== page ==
Electric Vehicles Are Charging Up China’s Automotive Markets Nationwide

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Afiq Saha | 12-05-2021 06:45 PM

China, one of the world’s leading car markets, is steadily moving towards electric vehicles (EV) and will continually do so, with the recent auto show in Shanghai being a prime example.

A recent study made by the China Passenger Car Association has found that, one in every five new cars sold in the country were either electric or hybrid vehicles.

In addition, the study also identified that on average, most of the EVs being sold were coming from the six biggest cities in China.

According to the secretary general of the car trade body Cui Dongshu, around 31% of cars sold in the country’s financial core run on alternative energy, up from 6% in 2016. Consequently, in some of the main cities, for instance Shanghai, the figure is even higher.

On that note, the study has also shown the statistics of EV penetration calculated from its accumulative car sales, in which for Beijing it stands at 16 percent, Guangzhou at 13 percent, Shenzhen at 25 percent, Hangzhou at 21 percent and Tianjin at 12 percent.

Alternatively, these numbers are much higher than the total EVs being sold nationwide, which is standing at a value of 8 percent.

Moreover, building further on the study, the consumers in developed cities on the Chinese east coast have already set their preferences on EVs.

This is mainly due to consumer-friendly policies by the local government which includes easy accessibility to license plates.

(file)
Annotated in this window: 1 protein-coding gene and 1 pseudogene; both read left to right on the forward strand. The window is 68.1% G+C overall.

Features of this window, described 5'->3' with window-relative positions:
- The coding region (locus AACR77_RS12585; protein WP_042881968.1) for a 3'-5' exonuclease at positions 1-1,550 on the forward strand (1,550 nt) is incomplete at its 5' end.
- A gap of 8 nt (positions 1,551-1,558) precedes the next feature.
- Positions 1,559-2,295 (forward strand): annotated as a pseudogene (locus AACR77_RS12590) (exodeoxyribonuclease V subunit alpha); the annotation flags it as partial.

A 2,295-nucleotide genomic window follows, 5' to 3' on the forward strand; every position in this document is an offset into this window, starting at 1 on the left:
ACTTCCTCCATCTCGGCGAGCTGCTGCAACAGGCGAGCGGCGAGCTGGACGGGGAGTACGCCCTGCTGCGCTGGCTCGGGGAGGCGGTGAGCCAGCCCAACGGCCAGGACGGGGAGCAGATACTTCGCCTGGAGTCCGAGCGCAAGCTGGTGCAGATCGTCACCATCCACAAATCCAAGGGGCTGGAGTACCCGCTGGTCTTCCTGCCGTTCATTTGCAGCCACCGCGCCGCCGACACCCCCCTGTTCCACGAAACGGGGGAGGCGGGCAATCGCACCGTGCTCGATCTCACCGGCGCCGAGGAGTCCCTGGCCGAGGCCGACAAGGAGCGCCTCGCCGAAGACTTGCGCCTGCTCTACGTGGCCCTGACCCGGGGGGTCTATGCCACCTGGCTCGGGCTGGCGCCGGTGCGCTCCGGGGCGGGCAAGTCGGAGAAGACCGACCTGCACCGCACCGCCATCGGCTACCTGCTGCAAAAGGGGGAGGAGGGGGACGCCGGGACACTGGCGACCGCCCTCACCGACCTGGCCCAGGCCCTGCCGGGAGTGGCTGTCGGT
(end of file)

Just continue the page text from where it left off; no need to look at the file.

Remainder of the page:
However, unlike their inland neighbours, consumers over there are not tilting towards the EV lifestyle as much.

As stated by Dongshu, this favourable policy may not run for the longest time, due to rising traffic jams and higher overall electric vehicle penetration.

An instance of this, Shanghai may start its restrictions on license plate issuance for some small EVs such as for the SAIC-GM-Wuling Automobile Co.’s, Hongguang Mini EV.

Equally important, the study also states that cars shorter than 4.6 meters and costs under 100,000 yuan (RM 64,048), will not be given any advantages such as the issuing of free plates.

Besides that, the secretary general also added that the overall sales of electric vehicles may not be impacted whether these new regulations come into play or not.

Overall, contributing to further this huge EV advancement in China is their tech giant Baidu, which recently have started its paid driverless taxi service in Beijing. In turn making the company the first to commercialise autonomous driving technology.

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